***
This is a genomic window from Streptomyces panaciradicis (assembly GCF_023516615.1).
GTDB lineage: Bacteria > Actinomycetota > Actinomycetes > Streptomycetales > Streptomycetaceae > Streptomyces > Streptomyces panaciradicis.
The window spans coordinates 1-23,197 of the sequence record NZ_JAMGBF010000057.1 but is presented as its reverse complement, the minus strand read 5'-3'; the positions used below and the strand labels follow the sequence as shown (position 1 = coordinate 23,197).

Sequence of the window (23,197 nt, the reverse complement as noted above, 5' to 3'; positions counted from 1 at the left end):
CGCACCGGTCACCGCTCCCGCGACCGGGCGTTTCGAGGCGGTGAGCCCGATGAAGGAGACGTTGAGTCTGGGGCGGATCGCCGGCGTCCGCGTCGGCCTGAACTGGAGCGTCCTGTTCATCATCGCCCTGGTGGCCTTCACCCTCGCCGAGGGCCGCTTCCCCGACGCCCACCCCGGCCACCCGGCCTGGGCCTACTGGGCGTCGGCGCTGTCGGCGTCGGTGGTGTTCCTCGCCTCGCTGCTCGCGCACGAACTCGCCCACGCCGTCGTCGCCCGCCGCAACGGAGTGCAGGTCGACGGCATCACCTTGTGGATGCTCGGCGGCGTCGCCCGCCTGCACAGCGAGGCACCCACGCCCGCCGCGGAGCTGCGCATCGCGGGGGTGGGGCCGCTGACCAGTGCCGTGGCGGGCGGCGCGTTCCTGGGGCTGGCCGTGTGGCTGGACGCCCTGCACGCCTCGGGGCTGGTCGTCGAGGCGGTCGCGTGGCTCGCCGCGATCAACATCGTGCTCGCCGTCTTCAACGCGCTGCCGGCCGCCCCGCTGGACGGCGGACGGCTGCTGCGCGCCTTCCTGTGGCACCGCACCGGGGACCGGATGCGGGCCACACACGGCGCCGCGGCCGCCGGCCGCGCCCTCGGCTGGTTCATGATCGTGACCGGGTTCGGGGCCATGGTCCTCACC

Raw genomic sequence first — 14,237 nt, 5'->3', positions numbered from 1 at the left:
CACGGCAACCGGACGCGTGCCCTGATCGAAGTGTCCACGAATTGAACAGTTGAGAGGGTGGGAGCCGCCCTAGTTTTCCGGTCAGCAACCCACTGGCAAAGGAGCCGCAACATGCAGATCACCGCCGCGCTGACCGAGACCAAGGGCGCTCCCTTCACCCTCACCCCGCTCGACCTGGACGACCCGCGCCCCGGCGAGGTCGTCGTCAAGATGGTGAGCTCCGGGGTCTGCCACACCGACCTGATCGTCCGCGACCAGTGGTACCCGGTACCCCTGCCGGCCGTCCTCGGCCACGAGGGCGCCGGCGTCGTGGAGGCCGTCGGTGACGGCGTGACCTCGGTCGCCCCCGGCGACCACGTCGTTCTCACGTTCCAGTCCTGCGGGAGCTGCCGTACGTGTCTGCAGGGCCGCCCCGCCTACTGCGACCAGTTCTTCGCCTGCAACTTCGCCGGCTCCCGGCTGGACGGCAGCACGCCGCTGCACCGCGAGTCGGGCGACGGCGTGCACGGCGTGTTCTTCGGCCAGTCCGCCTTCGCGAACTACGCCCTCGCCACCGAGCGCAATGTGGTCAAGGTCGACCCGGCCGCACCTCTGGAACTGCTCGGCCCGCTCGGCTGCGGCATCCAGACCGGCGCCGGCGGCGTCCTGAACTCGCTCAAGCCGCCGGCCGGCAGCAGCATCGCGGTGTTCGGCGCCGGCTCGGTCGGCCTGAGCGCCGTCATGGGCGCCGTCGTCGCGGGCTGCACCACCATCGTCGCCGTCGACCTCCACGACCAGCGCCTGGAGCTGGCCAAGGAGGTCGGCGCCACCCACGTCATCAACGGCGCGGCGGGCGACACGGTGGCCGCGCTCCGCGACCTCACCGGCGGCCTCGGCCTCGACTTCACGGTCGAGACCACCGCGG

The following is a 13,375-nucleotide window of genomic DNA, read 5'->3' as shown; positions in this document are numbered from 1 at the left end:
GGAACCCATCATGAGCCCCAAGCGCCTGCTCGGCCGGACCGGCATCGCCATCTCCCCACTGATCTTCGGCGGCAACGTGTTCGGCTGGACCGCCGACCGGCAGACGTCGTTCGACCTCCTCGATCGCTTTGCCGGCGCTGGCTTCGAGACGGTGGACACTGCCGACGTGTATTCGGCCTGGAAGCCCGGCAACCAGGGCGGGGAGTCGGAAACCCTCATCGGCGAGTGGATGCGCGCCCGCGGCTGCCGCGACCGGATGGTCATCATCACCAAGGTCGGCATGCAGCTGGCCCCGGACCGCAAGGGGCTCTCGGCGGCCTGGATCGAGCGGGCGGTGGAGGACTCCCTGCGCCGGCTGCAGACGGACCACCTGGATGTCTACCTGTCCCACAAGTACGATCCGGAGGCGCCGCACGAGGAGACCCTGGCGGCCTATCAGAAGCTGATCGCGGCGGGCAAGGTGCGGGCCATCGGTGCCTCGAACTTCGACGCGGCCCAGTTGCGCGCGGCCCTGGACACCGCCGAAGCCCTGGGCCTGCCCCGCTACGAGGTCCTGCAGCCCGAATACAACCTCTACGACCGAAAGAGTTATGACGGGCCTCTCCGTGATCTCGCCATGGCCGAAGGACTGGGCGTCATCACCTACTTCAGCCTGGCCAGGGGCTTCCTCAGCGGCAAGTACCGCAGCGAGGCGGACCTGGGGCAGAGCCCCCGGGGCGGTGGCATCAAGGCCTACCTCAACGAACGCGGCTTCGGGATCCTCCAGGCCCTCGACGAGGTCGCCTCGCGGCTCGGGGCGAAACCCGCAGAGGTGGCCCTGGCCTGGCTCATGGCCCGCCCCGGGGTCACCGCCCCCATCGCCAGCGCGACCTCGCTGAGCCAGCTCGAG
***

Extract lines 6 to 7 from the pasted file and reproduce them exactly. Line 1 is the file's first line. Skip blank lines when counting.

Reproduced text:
Raw genomic sequence first — 14,237 nt, 5'->3', positions numbered from 1 at the left:
CACGGCAACCGGACGCGTGCCCTGATCGAAGTGTCCACGAATTGAACAGTTGAGAGGGTGGGAGCCGCCCTAGTTTTCCGGTCAGCAACCCACTGGCAAAGGAGCCGCAACATGCAGATCACCGCCGCGCTGACCGAGACCAAGGGCGCTCCCTTCACCCTCACCCCGCTCGACCTGGACGACCCGCGCCCCGGCGAGGTCGTCGTCAAGATGGTGAGCTCCGGGGTCTGCCACACCGACCTGATCGTCCGCGACCAGTGGTACCCGGTACCCCTGCCGGCCGTCCTCGGCCACGAGGGCGCCGGCGTCGTGGAGGCCGTCGGTGACGGCGTGACCTCGGTCGCCCCCGGCGACCACGTCGTTCTCACGTTCCAGTCCTGCGGGAGCTGCCGTACGTGTCTGCAGGGCCGCCCCGCCTACTGCGACCAGTTCTTCGCCTGCAACTTCGCCGGCTCCCGGCTGGACGGCAGCACGCCGCTGCACCGCGAGTCGGGCGACGGCGTGCACGGCGTGTTCTTCGGCCAGTCCGCCTTCGCGAACTACGCCCTCGCCACCGAGCGCAATGTGGTCAAGGTCGACCCGGCCGCACCTCTGGAACTGCTCGGCCCGCTCGGCTGCGGCATCCAGACCGGCGCCGGCGGCGTCCTGAACTCGCTCAAGCCGCCGGCCGGCAGCAGCATCGCGGTGTTCGGCGCCGGCTCGGTCGGCCTGAGCGCCGTCATGGGCGCCGTCGTCGCGGGCTGCACCACCATCGTCGCCGTCGACCTCCACGACCAGCGCCTGGAGCTGGCCAAGGAGGTCGGCGCCACCCACGTCATCAACGGCGCGGCGGGCGACACGGTGGCCGCGCTCCGCGACCTCACCGGCGGCCTCGGCCTCGACTTCACGGTCGAGACCACCGCGG